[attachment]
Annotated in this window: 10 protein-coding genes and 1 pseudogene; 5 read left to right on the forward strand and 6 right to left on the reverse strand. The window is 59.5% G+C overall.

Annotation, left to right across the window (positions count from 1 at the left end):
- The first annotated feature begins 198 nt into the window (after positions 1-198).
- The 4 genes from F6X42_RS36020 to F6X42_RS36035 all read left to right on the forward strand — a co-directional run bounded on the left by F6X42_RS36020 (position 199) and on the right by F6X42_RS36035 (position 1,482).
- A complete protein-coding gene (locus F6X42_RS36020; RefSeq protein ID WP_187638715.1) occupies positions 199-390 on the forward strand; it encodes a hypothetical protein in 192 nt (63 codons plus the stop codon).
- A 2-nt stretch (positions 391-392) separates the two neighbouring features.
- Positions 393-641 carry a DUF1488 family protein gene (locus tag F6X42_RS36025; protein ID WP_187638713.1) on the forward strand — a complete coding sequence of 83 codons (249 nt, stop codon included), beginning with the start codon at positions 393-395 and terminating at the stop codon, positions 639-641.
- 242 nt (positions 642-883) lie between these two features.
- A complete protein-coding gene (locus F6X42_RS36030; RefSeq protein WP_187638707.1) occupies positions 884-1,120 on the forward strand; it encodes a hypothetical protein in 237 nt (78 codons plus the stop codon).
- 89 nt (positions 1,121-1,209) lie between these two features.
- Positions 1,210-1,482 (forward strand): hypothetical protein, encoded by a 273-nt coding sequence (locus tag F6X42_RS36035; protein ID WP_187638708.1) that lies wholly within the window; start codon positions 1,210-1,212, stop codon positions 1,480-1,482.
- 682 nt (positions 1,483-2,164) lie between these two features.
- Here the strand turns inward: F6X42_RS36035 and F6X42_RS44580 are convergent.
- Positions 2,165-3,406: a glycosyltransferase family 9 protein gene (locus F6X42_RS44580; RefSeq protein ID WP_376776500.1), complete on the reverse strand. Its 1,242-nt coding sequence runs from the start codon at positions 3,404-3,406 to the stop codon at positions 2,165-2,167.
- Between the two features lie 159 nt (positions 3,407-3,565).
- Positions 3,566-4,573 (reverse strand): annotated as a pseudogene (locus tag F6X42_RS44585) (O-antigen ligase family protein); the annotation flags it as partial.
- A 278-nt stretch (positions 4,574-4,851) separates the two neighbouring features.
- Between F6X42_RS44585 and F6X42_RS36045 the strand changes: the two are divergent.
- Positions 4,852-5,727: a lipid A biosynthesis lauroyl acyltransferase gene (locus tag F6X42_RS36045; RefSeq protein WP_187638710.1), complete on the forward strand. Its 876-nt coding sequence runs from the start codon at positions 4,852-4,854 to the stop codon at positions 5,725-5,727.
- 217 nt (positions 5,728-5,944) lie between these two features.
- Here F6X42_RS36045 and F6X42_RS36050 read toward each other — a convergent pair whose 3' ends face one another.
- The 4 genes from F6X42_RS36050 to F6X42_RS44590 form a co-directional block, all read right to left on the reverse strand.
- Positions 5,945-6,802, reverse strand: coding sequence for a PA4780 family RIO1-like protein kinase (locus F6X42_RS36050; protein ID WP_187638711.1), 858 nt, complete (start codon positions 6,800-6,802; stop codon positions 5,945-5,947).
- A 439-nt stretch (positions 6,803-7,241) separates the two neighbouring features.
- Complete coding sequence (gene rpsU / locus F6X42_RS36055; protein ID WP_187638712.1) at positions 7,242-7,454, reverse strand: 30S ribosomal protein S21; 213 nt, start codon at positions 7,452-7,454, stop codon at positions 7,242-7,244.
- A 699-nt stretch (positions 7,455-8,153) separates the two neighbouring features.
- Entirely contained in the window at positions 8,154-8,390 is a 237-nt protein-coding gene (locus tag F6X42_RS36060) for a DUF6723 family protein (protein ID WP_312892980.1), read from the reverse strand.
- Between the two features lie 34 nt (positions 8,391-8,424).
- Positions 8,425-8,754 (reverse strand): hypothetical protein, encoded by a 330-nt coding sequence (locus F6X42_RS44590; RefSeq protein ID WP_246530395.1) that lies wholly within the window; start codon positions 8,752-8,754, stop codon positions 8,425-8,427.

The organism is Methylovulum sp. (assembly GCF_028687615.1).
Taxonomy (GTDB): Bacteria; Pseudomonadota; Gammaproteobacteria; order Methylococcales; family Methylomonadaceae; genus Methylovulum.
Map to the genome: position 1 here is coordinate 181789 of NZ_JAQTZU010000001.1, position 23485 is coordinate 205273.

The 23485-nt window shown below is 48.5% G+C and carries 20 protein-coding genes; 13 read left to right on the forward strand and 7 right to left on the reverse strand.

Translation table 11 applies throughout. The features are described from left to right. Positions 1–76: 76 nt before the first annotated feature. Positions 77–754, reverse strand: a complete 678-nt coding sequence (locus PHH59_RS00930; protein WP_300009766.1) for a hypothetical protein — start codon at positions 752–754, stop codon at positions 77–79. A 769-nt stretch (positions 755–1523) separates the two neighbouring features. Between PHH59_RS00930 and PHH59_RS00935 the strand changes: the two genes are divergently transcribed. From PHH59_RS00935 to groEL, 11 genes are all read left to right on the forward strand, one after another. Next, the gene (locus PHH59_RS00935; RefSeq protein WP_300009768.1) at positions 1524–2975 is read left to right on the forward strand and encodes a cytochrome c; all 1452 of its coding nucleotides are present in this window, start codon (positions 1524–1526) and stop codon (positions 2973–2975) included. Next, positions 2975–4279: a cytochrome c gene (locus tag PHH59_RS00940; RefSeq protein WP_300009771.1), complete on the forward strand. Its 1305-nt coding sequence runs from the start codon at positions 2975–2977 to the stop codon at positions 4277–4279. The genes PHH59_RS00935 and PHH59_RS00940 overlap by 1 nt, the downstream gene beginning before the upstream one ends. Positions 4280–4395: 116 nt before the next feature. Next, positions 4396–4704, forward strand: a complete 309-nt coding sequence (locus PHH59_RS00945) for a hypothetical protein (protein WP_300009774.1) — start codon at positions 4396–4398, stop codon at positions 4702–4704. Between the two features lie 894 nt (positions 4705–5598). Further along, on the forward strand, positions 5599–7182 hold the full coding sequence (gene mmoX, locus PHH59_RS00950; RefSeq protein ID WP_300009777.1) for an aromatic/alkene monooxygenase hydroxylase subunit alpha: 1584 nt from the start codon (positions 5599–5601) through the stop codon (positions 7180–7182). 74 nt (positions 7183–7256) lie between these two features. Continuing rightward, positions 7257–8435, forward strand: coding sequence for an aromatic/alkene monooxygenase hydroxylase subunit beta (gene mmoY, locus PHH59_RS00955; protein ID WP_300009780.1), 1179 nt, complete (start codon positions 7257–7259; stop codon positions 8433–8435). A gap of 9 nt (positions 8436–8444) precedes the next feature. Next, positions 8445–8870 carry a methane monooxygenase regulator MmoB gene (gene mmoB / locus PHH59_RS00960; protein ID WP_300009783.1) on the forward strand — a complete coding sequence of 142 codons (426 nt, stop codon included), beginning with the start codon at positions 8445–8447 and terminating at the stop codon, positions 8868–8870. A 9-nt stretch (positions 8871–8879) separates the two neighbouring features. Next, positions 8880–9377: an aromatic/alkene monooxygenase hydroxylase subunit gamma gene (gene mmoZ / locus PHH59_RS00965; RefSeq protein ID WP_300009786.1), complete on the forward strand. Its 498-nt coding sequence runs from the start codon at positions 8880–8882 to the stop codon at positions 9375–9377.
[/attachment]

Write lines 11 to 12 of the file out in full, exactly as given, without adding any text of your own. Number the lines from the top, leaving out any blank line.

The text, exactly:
- Positions 1,210-1,482 (forward strand): hypothetical protein, encoded by a 273-nt coding sequence (locus tag F6X42_RS36035; protein ID WP_187638708.1) that lies wholly within the window; start codon positions 1,210-1,212, stop codon positions 1,480-1,482.
- 682 nt (positions 1,483-2,164) lie between these two features.